The law was originally drafted during World War II to help servicemembers whose homes and cars were taken by repossession or foreclosure while they were off fighting. It exists for the same reason today. Among its protections is a provision that says an active-duty servicemember—and in some instances a spouse or dependent of that person—may not be foreclosed upon without permission from a court. Hint: A self-storage lien sale is a foreclosure.

At the time of rental, facility operators are required to ask within the agreement if the person renting the space is active-duty military, including the Reserves or National Guard. To avoid any controversy, also ask if he’s a spouse or dependent of an active-duty military member. The language used in some states may vary, for example, “uniformed services.” Regardless, if you don’t ask the question, you automatically violate the law.

Of the many rental agreements I review each year, less than a third even take a shot at asking about military service, let alone get the question right. This leads me to believe many of you aren’t looking at whether there’s a protected occupant/dependent prior to holding a lien sale. The consequences for violating the SCRA include civil and criminal penalties.

4. Failure to Comply With ADA

The Americans With Disabilities Act (ADA) has been around since the 1980s. While there may be some question about self-storage facilities built prior to the act, the ADA has become a real issue for the industry. Several national operators have even been sued recently because there was no way a blind person could use their websites, making them out of compliance.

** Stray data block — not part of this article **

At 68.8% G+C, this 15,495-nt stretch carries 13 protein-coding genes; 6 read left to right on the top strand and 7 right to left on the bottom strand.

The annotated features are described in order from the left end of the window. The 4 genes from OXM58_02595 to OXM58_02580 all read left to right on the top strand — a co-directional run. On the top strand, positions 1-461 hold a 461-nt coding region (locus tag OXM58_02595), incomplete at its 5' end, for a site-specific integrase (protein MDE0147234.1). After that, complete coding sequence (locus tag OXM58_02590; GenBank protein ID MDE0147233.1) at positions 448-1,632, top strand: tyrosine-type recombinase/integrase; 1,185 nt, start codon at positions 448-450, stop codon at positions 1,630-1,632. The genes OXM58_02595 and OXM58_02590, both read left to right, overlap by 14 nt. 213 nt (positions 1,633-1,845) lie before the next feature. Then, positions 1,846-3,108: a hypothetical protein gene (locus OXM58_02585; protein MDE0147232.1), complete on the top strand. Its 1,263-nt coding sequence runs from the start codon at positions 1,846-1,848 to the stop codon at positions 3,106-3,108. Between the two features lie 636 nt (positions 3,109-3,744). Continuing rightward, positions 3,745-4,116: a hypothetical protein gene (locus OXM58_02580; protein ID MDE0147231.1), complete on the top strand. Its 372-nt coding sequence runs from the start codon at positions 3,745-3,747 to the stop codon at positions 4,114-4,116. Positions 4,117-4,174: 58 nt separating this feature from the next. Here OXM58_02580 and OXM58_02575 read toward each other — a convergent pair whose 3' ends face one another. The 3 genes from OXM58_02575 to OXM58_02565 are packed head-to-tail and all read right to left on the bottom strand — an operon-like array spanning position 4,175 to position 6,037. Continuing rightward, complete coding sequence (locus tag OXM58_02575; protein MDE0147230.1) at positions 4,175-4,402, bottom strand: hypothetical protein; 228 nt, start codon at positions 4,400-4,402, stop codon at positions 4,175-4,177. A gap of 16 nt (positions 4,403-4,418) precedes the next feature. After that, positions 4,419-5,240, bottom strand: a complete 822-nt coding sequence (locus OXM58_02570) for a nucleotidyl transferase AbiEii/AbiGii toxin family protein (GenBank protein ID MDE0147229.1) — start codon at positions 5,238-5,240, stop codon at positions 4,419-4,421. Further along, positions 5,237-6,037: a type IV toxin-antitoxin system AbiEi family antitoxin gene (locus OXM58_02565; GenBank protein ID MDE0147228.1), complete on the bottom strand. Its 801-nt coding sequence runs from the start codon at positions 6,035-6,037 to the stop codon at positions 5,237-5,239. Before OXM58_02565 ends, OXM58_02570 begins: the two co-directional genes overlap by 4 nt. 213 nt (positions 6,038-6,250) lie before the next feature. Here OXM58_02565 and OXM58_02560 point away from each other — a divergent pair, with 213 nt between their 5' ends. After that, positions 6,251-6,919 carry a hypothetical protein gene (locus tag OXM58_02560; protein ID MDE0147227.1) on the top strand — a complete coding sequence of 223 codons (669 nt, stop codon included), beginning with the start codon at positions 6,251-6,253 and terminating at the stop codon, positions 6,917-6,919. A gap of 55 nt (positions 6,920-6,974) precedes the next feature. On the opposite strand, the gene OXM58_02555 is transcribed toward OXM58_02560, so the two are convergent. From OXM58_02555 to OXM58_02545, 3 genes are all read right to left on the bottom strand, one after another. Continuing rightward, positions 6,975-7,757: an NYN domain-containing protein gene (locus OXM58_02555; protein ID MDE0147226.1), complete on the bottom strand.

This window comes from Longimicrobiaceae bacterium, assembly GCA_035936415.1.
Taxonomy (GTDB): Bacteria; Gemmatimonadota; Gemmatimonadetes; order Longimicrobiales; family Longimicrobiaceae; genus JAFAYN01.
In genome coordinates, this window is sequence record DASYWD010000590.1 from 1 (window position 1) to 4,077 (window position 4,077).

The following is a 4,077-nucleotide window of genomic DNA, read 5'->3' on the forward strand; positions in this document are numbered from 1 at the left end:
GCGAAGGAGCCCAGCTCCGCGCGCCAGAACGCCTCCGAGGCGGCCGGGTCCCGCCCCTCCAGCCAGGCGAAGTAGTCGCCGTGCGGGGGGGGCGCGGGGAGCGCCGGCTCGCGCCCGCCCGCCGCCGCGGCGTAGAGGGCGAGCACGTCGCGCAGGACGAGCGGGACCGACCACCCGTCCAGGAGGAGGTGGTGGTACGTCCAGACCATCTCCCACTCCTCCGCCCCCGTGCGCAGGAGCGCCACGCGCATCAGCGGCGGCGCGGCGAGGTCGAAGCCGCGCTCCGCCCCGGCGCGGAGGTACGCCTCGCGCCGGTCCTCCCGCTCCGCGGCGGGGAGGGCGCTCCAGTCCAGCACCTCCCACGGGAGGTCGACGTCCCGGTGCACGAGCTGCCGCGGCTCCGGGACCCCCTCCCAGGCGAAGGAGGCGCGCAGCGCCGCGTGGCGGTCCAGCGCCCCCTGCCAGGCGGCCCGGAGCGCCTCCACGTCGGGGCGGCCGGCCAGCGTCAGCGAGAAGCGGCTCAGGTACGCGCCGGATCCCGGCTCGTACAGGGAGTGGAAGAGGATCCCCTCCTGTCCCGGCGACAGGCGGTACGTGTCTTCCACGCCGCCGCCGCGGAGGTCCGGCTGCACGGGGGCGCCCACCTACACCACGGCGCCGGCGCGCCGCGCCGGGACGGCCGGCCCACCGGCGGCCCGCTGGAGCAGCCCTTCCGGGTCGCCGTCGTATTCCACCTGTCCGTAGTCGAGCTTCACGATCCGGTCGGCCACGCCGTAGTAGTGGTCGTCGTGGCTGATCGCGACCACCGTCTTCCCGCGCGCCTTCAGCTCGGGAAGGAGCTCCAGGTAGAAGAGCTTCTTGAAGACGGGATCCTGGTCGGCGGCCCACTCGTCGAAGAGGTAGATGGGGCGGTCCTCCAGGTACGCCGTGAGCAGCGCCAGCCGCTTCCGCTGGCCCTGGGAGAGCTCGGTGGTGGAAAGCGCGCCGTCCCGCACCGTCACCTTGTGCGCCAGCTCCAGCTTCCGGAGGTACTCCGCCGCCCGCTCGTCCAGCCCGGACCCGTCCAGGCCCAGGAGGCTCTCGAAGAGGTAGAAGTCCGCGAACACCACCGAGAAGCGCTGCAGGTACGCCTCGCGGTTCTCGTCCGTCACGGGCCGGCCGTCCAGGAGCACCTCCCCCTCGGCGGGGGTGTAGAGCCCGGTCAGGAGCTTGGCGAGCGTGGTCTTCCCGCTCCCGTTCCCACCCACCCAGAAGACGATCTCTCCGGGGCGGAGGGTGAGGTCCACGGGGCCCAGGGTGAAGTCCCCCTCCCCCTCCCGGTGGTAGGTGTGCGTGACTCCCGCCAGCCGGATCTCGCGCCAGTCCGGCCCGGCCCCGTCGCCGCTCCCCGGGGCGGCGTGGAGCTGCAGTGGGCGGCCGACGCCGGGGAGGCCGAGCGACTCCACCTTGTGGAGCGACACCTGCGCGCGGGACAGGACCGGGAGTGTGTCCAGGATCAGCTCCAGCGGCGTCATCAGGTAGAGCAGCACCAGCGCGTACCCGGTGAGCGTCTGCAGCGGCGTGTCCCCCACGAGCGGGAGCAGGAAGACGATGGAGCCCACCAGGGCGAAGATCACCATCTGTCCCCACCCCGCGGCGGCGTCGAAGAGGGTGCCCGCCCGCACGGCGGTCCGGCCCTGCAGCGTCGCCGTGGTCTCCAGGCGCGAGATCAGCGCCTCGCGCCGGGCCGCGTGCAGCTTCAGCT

You must take the ADA seriously. At a minimum, storage facilities must meet the scoping and dispersion requirements of the act. Scoping means a certain number of storage units must be disability accessible. Dispersion means ADA-compliant units must be distributed throughout the various types of units you offer.

In addition, think about other publicly accessible elements of your business, not just the doors to your units and buildings. According to recent class-action lawsuits, your website and marketing materials also need to be accessible to the disabled.

5. Failure to Update Your Rental Agreement

Self-storage facilities are often worth a million dollars or more. For many of you, the operation is your source of livelihood, or a generation-passing income or asset. For that reason, it’s worth having your rental agreement, as well as your policies and procedures, reviewed by an attorney at least once every three years. You may be pleased to learn that little or nothing needs to be updated. For peace of mind, it makes sense to spend a few thousand dollars to protect your million-dollar investment.

As case law develops and statutes are updated, attorneys learn more and more about what is necessary to protect self-storage operators and their businesses. You simply cannot ignore these changes and expect to stay clear of the vicious lawsuits plaintiffs file against the industry.

This column is for the purpose of providing general legal insight into the self-storage field and should not be substituted for the advice of your own attorney.

Jeffrey Greenberger is a partner in the Cincinnati law firm of Greenberger & Brewer LLP. Licensed to practice in Kentucky and Ohio, he focuses primarily on representing the owners and operators of commercial real estate, including self-storage. His website, selfstoragelegal.com, contains legal opinions and insights as well as an article archive. To reach him, call 513.698.9350; e-mail [email protected]